Communities take on the NEB with Energy East proceedings in progress


Cultural leaders are standing up for the rights of their communities as legal battles ensue against Energy East this week. Francophone protection groups are arguing in court today that Canada’s National Energy Board (NEB) failed to offer a complete translation of all Energy East related information prior to the public hearings concerning the project. Earlier this week, Ontario’s First Nations demanded that federal Natural Resource Minister halt the pipeline review process, accusing the NEB board of failing to consult with their communities, and of being “inaccessible and unwilling to share information with them.” Energy East is expected to transport 1.1 billion barrels of crude from Alberta’s tar sands through communities and waterways in Alberta, Ontario, and Quebec.


Key Points

  • The NEB risks losing complete credibility if they continue turning a blind eye to the concerns of the people it is supposed to protect. So far, the NEB has moved forward with hearings despite being accused of failing to conduct a thorough analysis of the pipeline impacts, as well as neglecting impacted communities living along its route. As a federal regulatory body, too many critical oversights could lead people across the country and the international community to perceive the NEB as part of a broken, irrelevant system.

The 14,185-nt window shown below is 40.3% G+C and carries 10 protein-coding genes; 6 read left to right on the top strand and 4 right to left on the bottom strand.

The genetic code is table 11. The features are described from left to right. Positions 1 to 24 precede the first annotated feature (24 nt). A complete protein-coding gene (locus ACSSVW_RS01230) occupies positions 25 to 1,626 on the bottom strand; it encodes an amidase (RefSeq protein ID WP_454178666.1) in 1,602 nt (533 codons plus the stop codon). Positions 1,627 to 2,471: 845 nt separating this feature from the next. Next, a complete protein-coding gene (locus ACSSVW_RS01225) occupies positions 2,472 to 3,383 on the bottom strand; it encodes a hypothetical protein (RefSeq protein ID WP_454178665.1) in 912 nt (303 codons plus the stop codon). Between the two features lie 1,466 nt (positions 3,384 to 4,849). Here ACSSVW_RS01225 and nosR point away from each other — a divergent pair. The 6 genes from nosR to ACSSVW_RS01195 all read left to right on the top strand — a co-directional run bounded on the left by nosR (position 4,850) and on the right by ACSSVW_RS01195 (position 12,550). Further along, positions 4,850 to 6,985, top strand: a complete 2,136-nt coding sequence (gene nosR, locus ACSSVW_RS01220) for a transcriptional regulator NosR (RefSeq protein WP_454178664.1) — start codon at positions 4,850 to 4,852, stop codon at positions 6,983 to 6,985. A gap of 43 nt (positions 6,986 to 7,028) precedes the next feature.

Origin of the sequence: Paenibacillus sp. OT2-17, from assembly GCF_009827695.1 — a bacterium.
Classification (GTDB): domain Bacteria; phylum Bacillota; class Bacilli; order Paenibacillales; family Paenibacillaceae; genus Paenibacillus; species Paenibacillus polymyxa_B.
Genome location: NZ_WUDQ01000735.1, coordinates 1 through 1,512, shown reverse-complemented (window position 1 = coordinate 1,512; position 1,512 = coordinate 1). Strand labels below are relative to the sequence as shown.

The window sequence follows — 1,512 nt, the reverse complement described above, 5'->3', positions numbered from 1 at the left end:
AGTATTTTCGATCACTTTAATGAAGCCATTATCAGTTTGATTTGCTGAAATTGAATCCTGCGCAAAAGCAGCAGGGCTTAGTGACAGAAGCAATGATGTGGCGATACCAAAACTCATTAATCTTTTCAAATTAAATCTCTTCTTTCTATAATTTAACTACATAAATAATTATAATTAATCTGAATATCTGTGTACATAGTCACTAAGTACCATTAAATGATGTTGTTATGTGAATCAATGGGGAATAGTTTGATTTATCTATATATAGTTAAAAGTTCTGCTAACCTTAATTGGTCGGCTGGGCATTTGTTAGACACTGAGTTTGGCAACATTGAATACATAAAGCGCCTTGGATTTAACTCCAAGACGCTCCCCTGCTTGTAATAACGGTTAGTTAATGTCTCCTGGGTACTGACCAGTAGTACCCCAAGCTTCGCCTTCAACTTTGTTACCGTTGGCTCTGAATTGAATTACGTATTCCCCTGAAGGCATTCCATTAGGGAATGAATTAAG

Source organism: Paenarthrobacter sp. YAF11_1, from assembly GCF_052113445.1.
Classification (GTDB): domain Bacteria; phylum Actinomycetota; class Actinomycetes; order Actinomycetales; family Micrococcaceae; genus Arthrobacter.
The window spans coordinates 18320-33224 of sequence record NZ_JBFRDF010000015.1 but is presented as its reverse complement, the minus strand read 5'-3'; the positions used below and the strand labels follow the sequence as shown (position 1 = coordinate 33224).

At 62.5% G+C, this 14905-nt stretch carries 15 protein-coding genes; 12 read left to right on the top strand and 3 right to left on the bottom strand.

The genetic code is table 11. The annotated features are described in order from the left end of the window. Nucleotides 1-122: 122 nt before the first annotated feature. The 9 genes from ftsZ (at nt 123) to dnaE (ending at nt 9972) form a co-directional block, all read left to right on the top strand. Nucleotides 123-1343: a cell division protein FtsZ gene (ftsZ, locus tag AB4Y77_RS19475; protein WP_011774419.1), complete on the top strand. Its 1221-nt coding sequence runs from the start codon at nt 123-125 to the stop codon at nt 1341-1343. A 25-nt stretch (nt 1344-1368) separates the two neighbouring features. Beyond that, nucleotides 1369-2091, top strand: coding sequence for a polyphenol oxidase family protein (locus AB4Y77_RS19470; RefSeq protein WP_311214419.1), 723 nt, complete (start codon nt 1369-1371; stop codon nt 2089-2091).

• Implications of this pipeline to the people and environment are far too devastating. This pipeline — the largest to ever be built in North America — cuts through communities living in the most populated regions in the country as the proposed route navigates through many major cities. Energy East also risks generating up to 32 million tonnes of additional greenhouse gas emissions each year in Canada.
  • Marginalized communities are stepping up and using their rights to defend Canadian society at large. First Nations leaders and French language protection groups are pursuing legal actions against big oil and the Canadian government by holding them accountable to legal measures already in place meant to protect their community interests. By taking on this battle, they are also working to protect the wider community and the environment from the impacts of this pipeline.



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Key Quotes

  • “Most owners located on the Energy East route in Quebec do not speak enough English to understand the documents available on the NEB website” – Karine Péloffy, Quebec Environmental Law Centre
  • “[First Nations] are not being adequately consulted” – Bob Chiarelli, Ontario Energy Minister
  • “The [NEB] has declined multiple requests for Chiefs of Ontario for in person information sessions on the proposed project and the approvals process for First Nations in Ontario. In lieu of in person meetings, the National Energy Board has organized online overview sessions, which are unavailable to First Nations that lack sufficient internet connectivity” – Stan Beardy, Ontario Regional Chief

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